I don’t normally do deep, but here it is.
Essentially what I experienced at a market town estate sale is potentially my future, which is getting closer by the day.
I took some undercover snaps and soaked up the atmosphere, as well as actually getting soaked by rain.
The pictures were taken on proper print film, so were developed at a chemists, just like the old days. So no filters, but it did not make the terrible pictures any better.
Here is the end game reality of owning classic cars, or collecting just about anything really.
God knows, and I am sure he or she does, what I’m going to leave behind. Books certainly. Most embarrassingly books with my name on the cover that didn’t quite sell in the quantities predicted. There is also a vinyl junkyard of often-unlistenable vintage soul, pub, prog and punk rock. Then there is my own transport black museum comprising cars, a motorbike and a push bike in various states of disrepair. Never mind my fashion crime filled wardrobe. It doesn’t bear thinking about.
Now I don’t normally come over all morbid and philosophical, but there was a very good reason for pondering my mortality. Responding to a small display advertisement in a local paper gave me a glimpse into the ideally distant future when all the stuff my family doesn’t actually want to remember me by, gets flogged to the highest bidder: and I didn’t enjoy it one bit.
The property of the late Mr. Gerald Ferguson was up for auction in a Norfolk market town and he was one of us, he loved cars. In fact he loved them so much could not bear to part with them once they had become failure fodder for the MOT tester. That explained the rotten Morris Minor Traveller, disintegrating Daimler Century and atrophied Austin Allegro estate, which were clogging up the courtyard. This was not some clinical upmarket classic car auction with catalogues and canapés, but an up close and personal disposal of Mr. Ferguson’s most precious effects. All the other potential bidders and me were on his property peering into outhouses, workshops, rifling his bookshelves and picking through cardboard boxes mounted on groaning pasting tables. Bits of furniture, toys and pictures all had sticky label lot numbers firmly attached.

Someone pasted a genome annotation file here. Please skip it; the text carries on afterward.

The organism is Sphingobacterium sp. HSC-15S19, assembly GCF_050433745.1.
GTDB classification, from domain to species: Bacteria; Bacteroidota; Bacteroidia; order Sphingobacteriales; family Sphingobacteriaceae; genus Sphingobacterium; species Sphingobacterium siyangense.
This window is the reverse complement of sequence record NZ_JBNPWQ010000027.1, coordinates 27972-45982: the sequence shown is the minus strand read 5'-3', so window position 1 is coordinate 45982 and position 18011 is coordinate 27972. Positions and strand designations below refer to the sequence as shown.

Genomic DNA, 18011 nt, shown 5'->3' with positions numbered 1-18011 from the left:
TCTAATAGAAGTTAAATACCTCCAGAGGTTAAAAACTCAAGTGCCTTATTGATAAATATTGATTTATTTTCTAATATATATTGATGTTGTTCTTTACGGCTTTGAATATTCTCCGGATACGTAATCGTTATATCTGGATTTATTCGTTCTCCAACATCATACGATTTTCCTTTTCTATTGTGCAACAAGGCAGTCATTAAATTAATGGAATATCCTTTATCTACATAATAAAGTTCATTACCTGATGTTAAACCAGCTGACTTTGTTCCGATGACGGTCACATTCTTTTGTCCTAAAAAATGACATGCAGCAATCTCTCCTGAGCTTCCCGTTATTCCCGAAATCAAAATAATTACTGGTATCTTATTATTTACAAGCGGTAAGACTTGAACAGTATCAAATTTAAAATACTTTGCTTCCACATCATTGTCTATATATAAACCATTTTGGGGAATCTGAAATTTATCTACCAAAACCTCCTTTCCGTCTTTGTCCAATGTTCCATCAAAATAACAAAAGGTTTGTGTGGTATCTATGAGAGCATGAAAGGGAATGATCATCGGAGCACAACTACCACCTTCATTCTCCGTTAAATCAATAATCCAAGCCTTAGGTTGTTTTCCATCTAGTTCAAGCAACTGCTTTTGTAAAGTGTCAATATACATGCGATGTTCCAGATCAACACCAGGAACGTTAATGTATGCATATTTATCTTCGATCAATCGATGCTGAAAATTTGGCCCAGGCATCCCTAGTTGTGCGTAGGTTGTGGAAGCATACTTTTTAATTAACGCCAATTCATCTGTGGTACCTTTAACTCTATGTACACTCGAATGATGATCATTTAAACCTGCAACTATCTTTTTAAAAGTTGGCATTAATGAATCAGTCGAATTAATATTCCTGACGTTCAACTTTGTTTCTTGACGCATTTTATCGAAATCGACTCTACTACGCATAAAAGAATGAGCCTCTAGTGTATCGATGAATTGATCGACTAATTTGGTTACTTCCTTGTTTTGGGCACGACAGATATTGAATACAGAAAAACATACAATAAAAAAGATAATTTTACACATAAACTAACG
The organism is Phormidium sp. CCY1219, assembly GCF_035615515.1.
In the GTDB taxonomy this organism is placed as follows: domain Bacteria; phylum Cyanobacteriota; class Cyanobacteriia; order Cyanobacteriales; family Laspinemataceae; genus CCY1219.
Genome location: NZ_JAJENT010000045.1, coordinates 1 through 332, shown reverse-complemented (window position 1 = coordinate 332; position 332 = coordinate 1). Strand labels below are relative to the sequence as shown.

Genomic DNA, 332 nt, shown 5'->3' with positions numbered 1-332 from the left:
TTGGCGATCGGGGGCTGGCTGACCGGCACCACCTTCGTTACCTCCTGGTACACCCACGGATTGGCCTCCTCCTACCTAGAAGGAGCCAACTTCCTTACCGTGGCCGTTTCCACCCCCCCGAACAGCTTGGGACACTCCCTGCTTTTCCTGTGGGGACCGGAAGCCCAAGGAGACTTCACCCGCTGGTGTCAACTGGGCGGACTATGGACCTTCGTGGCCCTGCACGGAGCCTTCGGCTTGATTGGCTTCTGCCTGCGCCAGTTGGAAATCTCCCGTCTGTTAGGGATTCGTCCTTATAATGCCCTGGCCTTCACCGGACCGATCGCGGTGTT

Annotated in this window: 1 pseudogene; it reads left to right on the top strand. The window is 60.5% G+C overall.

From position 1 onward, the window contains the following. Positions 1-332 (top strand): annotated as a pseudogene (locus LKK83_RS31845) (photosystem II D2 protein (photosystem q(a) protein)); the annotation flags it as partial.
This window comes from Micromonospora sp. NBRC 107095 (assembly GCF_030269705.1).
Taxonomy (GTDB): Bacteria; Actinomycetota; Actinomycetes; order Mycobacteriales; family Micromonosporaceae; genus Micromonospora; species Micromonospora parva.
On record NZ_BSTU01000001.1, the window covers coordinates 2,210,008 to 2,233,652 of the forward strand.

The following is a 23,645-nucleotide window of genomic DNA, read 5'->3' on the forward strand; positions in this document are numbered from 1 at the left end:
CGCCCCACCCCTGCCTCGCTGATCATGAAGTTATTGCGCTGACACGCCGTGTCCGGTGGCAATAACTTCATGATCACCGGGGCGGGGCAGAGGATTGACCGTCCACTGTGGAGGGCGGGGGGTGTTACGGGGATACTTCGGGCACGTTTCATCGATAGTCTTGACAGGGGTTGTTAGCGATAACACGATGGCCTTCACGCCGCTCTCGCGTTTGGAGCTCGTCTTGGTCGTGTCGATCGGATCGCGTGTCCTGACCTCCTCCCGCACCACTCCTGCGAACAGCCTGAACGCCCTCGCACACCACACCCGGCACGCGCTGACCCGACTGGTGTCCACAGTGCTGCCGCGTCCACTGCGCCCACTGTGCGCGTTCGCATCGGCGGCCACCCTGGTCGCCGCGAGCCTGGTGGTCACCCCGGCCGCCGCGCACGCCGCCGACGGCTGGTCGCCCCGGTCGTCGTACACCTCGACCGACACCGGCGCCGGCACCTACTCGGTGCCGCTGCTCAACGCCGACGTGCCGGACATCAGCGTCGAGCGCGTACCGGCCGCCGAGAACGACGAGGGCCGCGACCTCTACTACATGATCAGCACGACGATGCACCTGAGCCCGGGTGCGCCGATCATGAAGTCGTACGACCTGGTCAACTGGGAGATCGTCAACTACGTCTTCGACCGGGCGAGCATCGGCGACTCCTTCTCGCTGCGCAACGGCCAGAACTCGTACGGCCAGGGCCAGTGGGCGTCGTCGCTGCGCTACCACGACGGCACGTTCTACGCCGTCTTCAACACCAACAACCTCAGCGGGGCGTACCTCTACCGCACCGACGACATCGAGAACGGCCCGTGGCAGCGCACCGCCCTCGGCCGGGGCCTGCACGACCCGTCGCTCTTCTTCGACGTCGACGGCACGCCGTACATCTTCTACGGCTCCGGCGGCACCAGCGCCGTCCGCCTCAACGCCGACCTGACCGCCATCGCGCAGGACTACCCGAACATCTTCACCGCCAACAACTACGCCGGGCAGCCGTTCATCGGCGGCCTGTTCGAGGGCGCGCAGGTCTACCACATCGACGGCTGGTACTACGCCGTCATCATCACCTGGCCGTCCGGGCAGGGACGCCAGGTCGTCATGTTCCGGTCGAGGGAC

Under cover were more four-wheeled lots, which at least had the appearance of being runners. Finished in a ration era, bowler hat black paint, the majority of these monochrome motors were Lanchesters. A 1949 LD10 and 1954 Leda 14 were quintessential post war Colonel Blimpmobiles. These sit up and beg light saloons deserve to be rarities and word had certainly got out that a cache’ of long hidden Lanchesters were being released back into the community. Those who really cared were going to be part of the Daimler and Lanchester owners club, whose magazine is or was called, with no acknowledgement of a double or even single entendre, ‘The Driving Member’. It was my mistake for looking too intently at the 14, which interestingly the auctioneer had no keys for, but the bloke in the anorak who struck up a conversation with me would probably be perfectly happy to push it home, provided I gave him a hand.